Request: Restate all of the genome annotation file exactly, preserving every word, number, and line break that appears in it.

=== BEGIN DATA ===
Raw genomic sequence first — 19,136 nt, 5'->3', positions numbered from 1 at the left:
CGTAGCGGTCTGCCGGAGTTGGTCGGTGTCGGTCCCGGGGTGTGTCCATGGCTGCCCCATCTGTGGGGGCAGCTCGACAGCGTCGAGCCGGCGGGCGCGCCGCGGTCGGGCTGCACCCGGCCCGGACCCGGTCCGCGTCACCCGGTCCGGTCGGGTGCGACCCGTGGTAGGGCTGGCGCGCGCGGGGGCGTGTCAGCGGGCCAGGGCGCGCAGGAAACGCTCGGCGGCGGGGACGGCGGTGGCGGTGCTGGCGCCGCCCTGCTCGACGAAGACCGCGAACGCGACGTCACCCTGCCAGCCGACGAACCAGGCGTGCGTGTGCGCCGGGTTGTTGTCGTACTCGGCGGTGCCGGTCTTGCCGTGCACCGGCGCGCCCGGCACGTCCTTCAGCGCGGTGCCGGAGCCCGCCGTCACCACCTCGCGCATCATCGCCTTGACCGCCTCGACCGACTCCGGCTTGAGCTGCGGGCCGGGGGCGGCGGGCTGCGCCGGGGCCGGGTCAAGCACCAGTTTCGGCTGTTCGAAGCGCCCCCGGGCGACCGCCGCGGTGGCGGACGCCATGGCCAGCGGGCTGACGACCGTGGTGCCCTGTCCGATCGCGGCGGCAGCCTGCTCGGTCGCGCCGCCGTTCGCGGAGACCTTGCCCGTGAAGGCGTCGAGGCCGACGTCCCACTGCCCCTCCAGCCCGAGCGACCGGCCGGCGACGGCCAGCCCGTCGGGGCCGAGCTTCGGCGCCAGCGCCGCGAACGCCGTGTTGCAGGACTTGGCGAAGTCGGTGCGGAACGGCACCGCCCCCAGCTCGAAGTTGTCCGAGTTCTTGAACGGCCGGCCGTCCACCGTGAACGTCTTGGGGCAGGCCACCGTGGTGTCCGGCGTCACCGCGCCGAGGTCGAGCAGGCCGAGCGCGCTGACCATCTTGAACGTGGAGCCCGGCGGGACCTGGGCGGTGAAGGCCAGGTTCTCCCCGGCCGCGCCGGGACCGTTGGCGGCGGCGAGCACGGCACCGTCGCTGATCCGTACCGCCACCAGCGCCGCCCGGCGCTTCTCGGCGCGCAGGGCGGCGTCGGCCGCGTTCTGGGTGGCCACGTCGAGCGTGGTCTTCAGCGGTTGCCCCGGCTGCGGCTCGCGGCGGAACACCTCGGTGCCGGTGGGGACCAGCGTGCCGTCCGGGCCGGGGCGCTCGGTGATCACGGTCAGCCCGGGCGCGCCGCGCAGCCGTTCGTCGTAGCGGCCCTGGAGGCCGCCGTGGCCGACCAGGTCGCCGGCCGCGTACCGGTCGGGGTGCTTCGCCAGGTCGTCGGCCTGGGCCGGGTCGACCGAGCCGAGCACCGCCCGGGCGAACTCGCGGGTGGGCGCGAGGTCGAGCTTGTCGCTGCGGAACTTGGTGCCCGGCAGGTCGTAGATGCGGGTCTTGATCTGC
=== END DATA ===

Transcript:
Raw genomic sequence first — 19,136 nt, 5'->3', positions numbered from 1 at the left:
CGTAGCGGTCTGCCGGAGTTGGTCGGTGTCGGTCCCGGGGTGTGTCCATGGCTGCCCCATCTGTGGGGGCAGCTCGACAGCGTCGAGCCGGCGGGCGCGCCGCGGTCGGGCTGCACCCGGCCCGGACCCGGTCCGCGTCACCCGGTCCGGTCGGGTGCGACCCGTGGTAGGGCTGGCGCGCGCGGGGGCGTGTCAGCGGGCCAGGGCGCGCAGGAAACGCTCGGCGGCGGGGACGGCGGTGGCGGTGCTGGCGCCGCCCTGCTCGACGAAGACCGCGAACGCGACGTCACCCTGCCAGCCGACGAACCAGGCGTGCGTGTGCGCCGGGTTGTTGTCGTACTCGGCGGTGCCGGTCTTGCCGTGCACCGGCGCGCCCGGCACGTCCTTCAGCGCGGTGCCGGAGCCCGCCGTCACCACCTCGCGCATCATCGCCTTGACCGCCTCGACCGACTCCGGCTTGAGCTGCGGGCCGGGGGCGGCGGGCTGCGCCGGGGCCGGGTCAAGCACCAGTTTCGGCTGTTCGAAGCGCCCCCGGGCGACCGCCGCGGTGGCGGACGCCATGGCCAGCGGGCTGACGACCGTGGTGCCCTGTCCGATCGCGGCGGCAGCCTGCTCGGTCGCGCCGCCGTTCGCGGAGACCTTGCCCGTGAAGGCGTCGAGGCCGACGTCCCACTGCCCCTCCAGCCCGAGCGACCGGCCGGCGACGGCCAGCCCGTCGGGGCCGAGCTTCGGCGCCAGCGCCGCGAACGCCGTGTTGCAGGACTTGGCGAAGTCGGTGCGGAACGGCACCGCCCCCAGCTCGAAGTTGTCCGAGTTCTTGAACGGCCGGCCGTCCACCGTGAACGTCTTGGGGCAGGCCACCGTGGTGTCCGGCGTCACCGCGCCGAGGTCGAGCAGGCCGAGCGCGCTGACCATCTTGAACGTGGAGCCCGGCGGGACCTGGGCGGTGAAGGCCAGGTTCTCCCCGGCCGCGCCGGGACCGTTGGCGGCGGCGAGCACGGCACCGTCGCTGATCCGTACCGCCACCAGCGCCGCCCGGCGCTTCTCGGCGCGCAGGGCGGCGTCGGCCGCGTTCTGGGTGGCCACGTCGAGCGTGGTCTTCAGCGGTTGCCCCGGCTGCGGCTCGCGGCGGAACACCTCGGTGCCGGTGGGGACCAGCGTGCCGTCCGGGCCGGGGCGCTCGGTGATCACGGTCAGCCCGGGCGCGCCGCGCAGCCGTTCGTCGTAGCGGCCCTGGAGGCCGCCGTGGCCGACCAGGTCGCCGGCCGCGTACCGGTCGGGGTGCTTCGCCAGGTCGTCGGCCTGGGCCGGGTCGACCGAGCCGAGCACCGCCCGGGCGAACTCGCGGGTGGGCGCGAGGTCGAGCTTGTCGCTGCGGAACTTGGTGCCCGGCAGGTCGTAGATGCGGGTCTTGATCTGC